Bureau B

DUNKELZIFFER - Songs For Everyone

"Bureau B reissue Dunkelziffer's last studio album Songs For Everyone, originally released 1989. Displaced from their spiritual home (the Stollwerck complex had been levelled in 1987) and robbed of the collaborative exchange it facilitated, Dunkelziffer took a different tack on Songs For Everyone, slimming down to a sextet with a newly streamlined sound. Olek Gelba and Reiner Linke remained in the percussive pocket, laying the foundation for Von Senger and Schubert's melodic prowess, with newcomers Jorge Guarin Quintaro and Irene Lorenz breathing fresh air into keys and vocals respectively. The reduced line-up may have diminished the chaotic brilliance of their earlier work, but the sparing palette allowed room for each member to shine brighter than ever before. Most notably, Dominik Von Senger, often restricted to rhythm guitar in the past, populated the newfound space with a bounty of rhapsodic solos. Stylistically, the Jamaican riddims, gnarly new wave and Eastern tonality of previous albums were supplanted by the smoothest jazz imbued with Latin flavors and a Mediterranean mindset. Arriving amid a ripple of taut timbales and spritely trumpet, opener "Songs For Everyone" sounds like it's been playing somewhere forever, just waiting for its moment of discovery. The rounded sound of guest Xavier Padilla's double bass dominates the bottom end, a familiar anchor as the mariachi keys and incendiary guitar try to spirit us away. Light-footed and heavily syncopated, "See It" sashays along the shoreline, inviting you to dance wherever blue seas kiss white sand. Each instrument is crisp, clear and accomplished, while Lorenz voice swells from a sultry whisper into a rich rasping fullness. Optimistic and melancholic in equal measure, "Illuminate" closes the A-side with a triumph of pure pop sincerity. The smooth jazz sophistication continues on the B-side with "Friends", a gorgeous Balearic torch song for a rose that's never been kissed. Echoes of "Lucky Star" and reverb-soaked drums cascade through a DX7 dreamscape as the plangent woodwind plays an elegy for summer fling. On "Spell It" the cowbells, congas, timbales and toms of Gelba, Linke and sessionist Daniel Basanta form an intricate rhythmic tapestry, transformed into a hip-flexing mambo by the addition of Guarin Quintaro's piano. Dunkelziffer close the LP with Jamaican flavor, though "Inside" is a much more atmospheric creature than the sun-kissed skanks of their previous releases. Largely stripped back to a core of dubby bass, sparse rhythm and subdued piano, this evocative swan-song splits the difference between Compass Point and the Wild Bunch, its muted vocals and distorted guitar anticipating the trip hoppers who would soundtrack the decade to come." - Bureau B .
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After nearly a decade of false starts, multiple game plans veering off the rails, and a handful of shattered hopes and/or dreams, the odyssey is finally complete—the new Fusetron site is here.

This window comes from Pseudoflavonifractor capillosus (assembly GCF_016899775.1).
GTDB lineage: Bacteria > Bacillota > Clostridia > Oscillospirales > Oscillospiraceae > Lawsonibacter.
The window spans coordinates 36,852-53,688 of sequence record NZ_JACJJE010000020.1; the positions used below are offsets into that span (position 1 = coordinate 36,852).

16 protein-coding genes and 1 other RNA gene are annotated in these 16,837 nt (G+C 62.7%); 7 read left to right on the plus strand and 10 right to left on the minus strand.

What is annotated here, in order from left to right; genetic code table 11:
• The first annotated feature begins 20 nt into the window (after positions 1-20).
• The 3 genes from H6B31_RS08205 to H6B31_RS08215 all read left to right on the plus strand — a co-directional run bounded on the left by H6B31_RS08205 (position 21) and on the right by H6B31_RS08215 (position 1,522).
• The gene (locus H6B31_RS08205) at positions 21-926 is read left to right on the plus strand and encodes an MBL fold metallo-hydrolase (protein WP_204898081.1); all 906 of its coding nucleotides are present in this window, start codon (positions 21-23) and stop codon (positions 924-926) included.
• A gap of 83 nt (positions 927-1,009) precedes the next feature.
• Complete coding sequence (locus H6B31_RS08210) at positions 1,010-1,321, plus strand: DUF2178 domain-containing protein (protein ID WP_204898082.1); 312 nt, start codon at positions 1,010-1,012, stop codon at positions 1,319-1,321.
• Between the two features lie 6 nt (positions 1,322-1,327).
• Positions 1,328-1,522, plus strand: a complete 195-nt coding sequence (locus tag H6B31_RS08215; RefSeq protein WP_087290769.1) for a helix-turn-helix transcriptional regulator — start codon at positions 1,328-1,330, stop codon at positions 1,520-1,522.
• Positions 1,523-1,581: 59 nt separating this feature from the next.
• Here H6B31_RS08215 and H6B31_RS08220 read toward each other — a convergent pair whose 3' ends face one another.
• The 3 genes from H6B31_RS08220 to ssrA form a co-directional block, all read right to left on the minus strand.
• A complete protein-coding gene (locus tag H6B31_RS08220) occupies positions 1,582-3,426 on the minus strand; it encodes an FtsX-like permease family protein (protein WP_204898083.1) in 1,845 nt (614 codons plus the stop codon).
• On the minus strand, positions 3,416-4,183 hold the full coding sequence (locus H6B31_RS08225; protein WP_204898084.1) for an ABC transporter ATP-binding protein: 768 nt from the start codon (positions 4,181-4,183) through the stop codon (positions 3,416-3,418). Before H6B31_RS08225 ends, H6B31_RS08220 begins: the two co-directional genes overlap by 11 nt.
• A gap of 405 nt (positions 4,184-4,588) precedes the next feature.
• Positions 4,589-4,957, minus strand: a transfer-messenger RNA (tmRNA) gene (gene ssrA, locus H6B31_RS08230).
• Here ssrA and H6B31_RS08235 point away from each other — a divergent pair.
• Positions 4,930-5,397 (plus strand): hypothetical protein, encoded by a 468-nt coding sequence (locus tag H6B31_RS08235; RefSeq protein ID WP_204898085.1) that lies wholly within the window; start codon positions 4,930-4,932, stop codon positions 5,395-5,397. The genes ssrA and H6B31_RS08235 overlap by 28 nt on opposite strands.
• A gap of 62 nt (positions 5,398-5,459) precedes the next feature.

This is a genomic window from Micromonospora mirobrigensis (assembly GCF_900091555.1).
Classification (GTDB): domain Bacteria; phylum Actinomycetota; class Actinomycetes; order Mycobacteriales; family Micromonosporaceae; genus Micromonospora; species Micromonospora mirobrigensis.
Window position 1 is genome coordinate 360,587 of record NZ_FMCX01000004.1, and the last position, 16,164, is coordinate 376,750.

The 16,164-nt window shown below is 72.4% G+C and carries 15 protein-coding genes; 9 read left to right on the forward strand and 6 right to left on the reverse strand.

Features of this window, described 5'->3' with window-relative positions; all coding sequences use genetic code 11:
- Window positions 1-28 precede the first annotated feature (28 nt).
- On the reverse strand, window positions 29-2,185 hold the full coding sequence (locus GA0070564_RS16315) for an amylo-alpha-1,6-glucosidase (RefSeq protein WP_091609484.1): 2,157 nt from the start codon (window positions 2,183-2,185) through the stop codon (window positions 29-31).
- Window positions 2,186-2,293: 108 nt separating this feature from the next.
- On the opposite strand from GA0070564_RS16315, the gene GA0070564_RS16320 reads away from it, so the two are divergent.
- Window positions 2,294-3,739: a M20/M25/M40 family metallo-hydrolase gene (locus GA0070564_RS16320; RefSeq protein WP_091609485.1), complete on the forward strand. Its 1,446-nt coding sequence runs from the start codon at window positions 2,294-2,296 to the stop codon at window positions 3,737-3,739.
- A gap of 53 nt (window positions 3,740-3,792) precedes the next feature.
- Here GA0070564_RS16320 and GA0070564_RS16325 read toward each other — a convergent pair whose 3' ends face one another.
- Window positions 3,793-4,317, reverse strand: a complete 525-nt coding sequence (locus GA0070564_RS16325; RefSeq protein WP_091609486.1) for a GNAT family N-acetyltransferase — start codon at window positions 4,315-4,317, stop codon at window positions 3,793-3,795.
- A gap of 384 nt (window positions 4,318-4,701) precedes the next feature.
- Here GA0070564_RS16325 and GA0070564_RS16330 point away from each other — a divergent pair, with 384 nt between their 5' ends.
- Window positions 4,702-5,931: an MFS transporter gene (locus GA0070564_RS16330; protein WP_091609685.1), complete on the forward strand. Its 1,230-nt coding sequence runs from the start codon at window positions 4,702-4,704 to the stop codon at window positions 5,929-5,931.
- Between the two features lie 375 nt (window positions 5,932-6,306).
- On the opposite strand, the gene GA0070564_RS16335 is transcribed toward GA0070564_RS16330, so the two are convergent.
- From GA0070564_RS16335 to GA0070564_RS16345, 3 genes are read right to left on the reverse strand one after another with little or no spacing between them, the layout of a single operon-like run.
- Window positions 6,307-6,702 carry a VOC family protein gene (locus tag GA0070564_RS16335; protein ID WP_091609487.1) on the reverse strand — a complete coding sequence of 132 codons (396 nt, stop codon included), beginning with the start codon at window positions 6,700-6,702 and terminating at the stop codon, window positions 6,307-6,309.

This is the first phase of a multipart rollout that will span the next few months: the currently browsable stock includes miscellaneous new releases from the past 8+ months (we have a lot of catching up to do), plus approximately a third of our backstock. Note that we’ve reduced/slashed prices on many titles and will continue to do so in order to make room for new stock. We’ll also be expanding / tweaking / improving / debugging the site itself (for example, we still have work to do on the automated international postage system, not to mention the inevitable inventory discrepancies that come with transferring an ancient and massive database to a new system).

Over the next few months, as we take inventory, clean house, and delve into our storage, we will be uploading thousands of additional items, gradually, on a near-daily basis. This will include the majority of the LPs, as well as many titles, in all formats, once thought long-gone. Many currently “sold out” items are likely to resurface.

Finally, once our general backstock is up (probably in the next two or three months) we’ll begin making our extensive stockpile of rarities available online for the first time: tons of random out-of-print titles, "deadstock," warehouse finds, secondhand collectibles, etc., accumulated over the past few decades.

Frequent/returning customers will be getting early access to these items. Details to follow on how this will work (a priority mailing list? a 'frequent flyer'-like program?), but it will not be based on dollars spent. We want to reward those who consistently support us, especially in the discogs marketplace era (to those who show up trying to poach five copies of a one-off rarity, and nothing else, ever… ¯\_(ツ)_/¯ ).

So—we suggest you take some time to dig through the site—even we’ve been surprised by what’s been turning up, and there’s much more to come.
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